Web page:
Continuing the increasingly frequent trend for televised theatre, Channel 5 has programmed the stage adaptation of the consummate Christmas film Elf.
Recorded live at the Lowry in Salford, where it’s running two years after playing the Theatre Royal Plymouth and then London’s Dominion Theatre in 2015 (where it set a new West End record for its £240 a tickets), it’s being offered as a festive treat. But, not to sound too Grinchy about it, it’s the musical equivalent of a toffee penny languishing in a box of Quality Street: for all its sweetness and festive wrapping, it’s actually pretty bland. It’ll do fine if there’s nothing else left, but not if there are a thousand other channels to tempt one away.
The 2003 film has become a Christmas classic, thanks largely to Will Ferrell’s performance as Buddy who, having been brought up by Santa in the North Pole, discovers he’s human and sets out to find his father in New York. This adaptation by Thomas Meehan and Bob Martin, with songs by Matthew Sklar, loses a lot of the humour and replaces it with an anodyne score.
While Elf’s set design was a bit of a let down in a theatre setting – consisting primarily of animated backdrops that looked like something between a PowerPoint presentation and an early 1990s video game – this actually works fine on TV. We’re watching a screen anyway, so watching another one isn’t hugely to the show’s detriment.
Wide shots emphasise the show’s proscenium, mixed with closeups to pick out the detail in the performances. But though Ben Forster, playing Buddy, is a wonderful singer, he’s less successful as a comedy performer and that has an impact on the pace of the show.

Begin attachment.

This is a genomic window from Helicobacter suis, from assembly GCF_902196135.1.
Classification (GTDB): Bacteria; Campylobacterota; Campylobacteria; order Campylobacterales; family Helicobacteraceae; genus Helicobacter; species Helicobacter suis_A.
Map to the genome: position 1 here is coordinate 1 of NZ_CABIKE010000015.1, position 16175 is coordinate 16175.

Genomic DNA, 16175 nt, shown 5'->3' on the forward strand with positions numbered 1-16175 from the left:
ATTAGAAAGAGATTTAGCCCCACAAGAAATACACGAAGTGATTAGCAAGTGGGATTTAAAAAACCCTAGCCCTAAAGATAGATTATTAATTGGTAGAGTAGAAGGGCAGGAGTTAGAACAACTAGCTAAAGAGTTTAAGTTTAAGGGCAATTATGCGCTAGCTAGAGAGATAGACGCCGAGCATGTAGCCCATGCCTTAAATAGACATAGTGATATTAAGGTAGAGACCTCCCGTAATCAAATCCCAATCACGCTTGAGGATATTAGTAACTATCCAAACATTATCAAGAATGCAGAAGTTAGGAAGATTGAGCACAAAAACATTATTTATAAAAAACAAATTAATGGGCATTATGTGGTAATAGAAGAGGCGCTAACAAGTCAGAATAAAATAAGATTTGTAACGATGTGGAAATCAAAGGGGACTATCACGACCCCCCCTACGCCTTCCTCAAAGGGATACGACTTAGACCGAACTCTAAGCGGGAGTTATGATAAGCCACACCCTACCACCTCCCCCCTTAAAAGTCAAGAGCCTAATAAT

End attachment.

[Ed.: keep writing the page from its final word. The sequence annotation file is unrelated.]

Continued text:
Director and choreographer Morgan Young cannot sustain the festivities throughout the broadcast’s three hour running time. Part of that isn’t his fault – frequent ad break interruptions obviously kill any pace that show builds up, and the audience is really unresponsive – but he can be held responsible for the long, plodding scenes between the songs and long, plodding songs between the scenes. Sklar’s songs, with lyrics by Chad Beguelin, feel very tacked on and aside from the bouncy Sparklejollytwinklejingley, the score is pretty forgettable.
The problems with Elf the Musical are magnified by being on TV. It’s just not as good as the film, and seeing as the film itself will be on about 300 times this Christmas, there is very little incentive to watch this instead other than Forster’s superb singing.